There seems to be little stopping in the creation of loan slippages. At Rs 10,341 crore, slippages have almost doubled compared to a year-ago level, reports Hamsini Karthik from Mumbai.
It's the fourth straight quarter of decline in net profit by State Bank of India (SBI). Not just that, the September 2016 quarter (Q2) also missed Street estimates on most parameters.
Net interest income at Rs 14,437 crore was flat in Q2 and net interest margin for domestic operations was down 27 basis points (bps) year-on-year (Y-o-Y) to 3.05 per cent.
Despite non-interest income increasing by 36 per cent to Rs 8,428 crore (Rs 84.28 billion) due to treasury gains and fee income growth, it was inadequate to support net profit, which declined by 34 per cent to Rs 2,538 crore (Rs 25.38 billion). Provisioning for bad loans doubled to Rs 7,670 crore (Rs 76.70 billion) showing little signs of improvement in the bank's asset quality.
The granular details emerging from the Q2 numbers may be more alarming. For a start, gross non-performing assets (NPA) doubled from a year-ago level to Rs 105,783 crore (Rs 1057.83 billion) in Q2; sequentially it was up nearly Rs 4,000 crore (Rs 40 billion).
As a result, despite doubling the provisioning for Q2, net NPA at Rs 60,013 crore (Rs 600.13 billion) trebled compared to year-ago figures (sequentially too it was up by about Rs 2,600 crore).
As loan base is growing at a much slower pace (up 8 per cent) Y-o-Y in Q2 to Rs 14,81,831 crore), the NPA ratios look elevated. Gross NPL rose from 4.15 per cent a year-ago to 7.14 per cent in Q2, while net NPL stood at 4.19 per cent versus 2.14 per cent in Q2'FY16.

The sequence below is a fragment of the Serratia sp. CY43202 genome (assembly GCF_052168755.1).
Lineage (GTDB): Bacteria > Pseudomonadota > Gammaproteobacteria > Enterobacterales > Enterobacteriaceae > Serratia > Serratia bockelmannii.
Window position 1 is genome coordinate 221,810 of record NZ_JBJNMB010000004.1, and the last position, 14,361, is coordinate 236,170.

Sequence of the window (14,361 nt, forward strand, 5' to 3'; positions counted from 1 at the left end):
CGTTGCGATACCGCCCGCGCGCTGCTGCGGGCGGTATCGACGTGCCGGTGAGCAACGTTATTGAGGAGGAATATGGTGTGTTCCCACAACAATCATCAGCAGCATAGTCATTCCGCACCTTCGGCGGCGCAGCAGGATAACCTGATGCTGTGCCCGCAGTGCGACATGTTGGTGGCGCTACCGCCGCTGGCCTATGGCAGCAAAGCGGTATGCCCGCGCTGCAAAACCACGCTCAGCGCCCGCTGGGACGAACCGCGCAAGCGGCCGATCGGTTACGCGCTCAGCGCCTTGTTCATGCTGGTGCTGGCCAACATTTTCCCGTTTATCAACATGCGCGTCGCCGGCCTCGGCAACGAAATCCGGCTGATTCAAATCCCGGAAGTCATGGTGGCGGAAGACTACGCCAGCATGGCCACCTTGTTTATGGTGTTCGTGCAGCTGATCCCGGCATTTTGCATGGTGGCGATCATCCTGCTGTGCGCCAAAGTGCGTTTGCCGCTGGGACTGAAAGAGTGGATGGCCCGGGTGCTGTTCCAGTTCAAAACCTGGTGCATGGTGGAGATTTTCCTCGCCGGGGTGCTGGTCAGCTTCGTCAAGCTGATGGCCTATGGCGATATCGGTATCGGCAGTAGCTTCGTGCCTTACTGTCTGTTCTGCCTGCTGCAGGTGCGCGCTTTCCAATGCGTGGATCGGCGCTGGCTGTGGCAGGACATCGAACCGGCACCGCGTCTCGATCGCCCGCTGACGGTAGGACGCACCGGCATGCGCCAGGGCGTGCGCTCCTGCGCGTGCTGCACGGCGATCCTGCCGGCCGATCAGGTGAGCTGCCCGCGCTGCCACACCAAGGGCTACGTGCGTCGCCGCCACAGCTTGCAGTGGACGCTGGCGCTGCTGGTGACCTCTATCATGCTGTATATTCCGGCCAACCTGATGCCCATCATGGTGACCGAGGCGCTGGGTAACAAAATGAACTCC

What's more worrisome is that there seems to be little stopping in the creation of loan slippages. At Rs 10,341 crore (Rs 103.42 billion), slippages have almost doubled compared to a year-ago level and remain higher against June quarter level.
The only positive is that the addition to slippages is accruing from the watch list (Rs 31,400 crore in Q1) and with this the watch list has reduced by 25 per cent.
Total slippages so far in FY17 stacks up to Rs 19,131 crore (Rs 191.31 billion) and represents 30 per cent of slippages recognised in FY16. Analysts say this indicates that incremental addition to slippages may cool-off, though it would continue to persist in FY17.
But what needs close monitoring is the bank's success with upgradation of bad loans and recoveries. While recoveries at Rs 1,344 crore in Q2 were down sequentially from Rs 1,634 crore (Rs 16.34 billion), loans upgrades stood at Rs 206 crore (Rs 2.06 billion) versus Rs 1,169 crore (Rs 11.69 billion) in Q1FY17; lowest in recent times.
Shweta Daptardar of KRC Research says lower recoveries and upgrades, and higher slippages in Q2 were more disappointing than even the headline NPA deteriorating. Added to this, credit cost rose to 203 basis points in Q2 from 168 basis points in Q1.
With this, analysts say that even if there is a meaningful growth in advances and reduction in slippages, profitability may remain muted. "Return ratios may take a hit going forward, given that on a consolidated level, the bank incurred losses in Q2", says Suresh Ganapathy of Macquarie.
With these concerns looming over SBI, analysts say that the 20% stock price appreciation in the last three months compels them to re-look at their target prices as earnings pressure is likely to persist.
Photograph: Rupak De Choudhuri/Reuters